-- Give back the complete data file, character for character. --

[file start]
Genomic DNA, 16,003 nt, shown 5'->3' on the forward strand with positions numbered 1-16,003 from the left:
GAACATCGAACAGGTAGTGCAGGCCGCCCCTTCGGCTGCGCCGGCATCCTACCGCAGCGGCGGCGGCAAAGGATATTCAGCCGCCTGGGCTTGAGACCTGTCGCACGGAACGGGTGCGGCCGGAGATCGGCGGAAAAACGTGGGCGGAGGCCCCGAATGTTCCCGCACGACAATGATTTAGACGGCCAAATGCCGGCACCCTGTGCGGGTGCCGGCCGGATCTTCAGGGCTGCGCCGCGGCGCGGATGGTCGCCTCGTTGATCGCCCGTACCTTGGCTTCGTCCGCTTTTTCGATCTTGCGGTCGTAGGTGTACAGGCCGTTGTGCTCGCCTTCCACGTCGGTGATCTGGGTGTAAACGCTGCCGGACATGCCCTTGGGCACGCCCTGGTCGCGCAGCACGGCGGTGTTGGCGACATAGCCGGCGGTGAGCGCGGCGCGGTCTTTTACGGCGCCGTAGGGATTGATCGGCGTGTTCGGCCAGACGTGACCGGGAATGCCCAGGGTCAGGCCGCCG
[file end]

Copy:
Genomic DNA, 16,003 nt, shown 5'->3' on the forward strand with positions numbered 1-16,003 from the left:
GAACATCGAACAGGTAGTGCAGGCCGCCCCTTCGGCTGCGCCGGCATCCTACCGCAGCGGCGGCGGCAAAGGATATTCAGCCGCCTGGGCTTGAGACCTGTCGCACGGAACGGGTGCGGCCGGAGATCGGCGGAAAAACGTGGGCGGAGGCCCCGAATGTTCCCGCACGACAATGATTTAGACGGCCAAATGCCGGCACCCTGTGCGGGTGCCGGCCGGATCTTCAGGGCTGCGCCGCGGCGCGGATGGTCGCCTCGTTGATCGCCCGTACCTTGGCTTCGTCCGCTTTTTCGATCTTGCGGTCGTAGGTGTACAGGCCGTTGTGCTCGCCTTCCACGTCGGTGATCTGGGTGTAAACGCTGCCGGACATGCCCTTGGGCACGCCCTGGTCGCGCAGCACGGCGGTGTTGGCGACATAGCCGGCGGTGAGCGCGGCGCGGTCTTTTACGGCGCCGTAGGGATTGATCGGCGTGTTCGGCCAGACGTGACCGGGAATGCCCAGGGTCAGGCCGCCG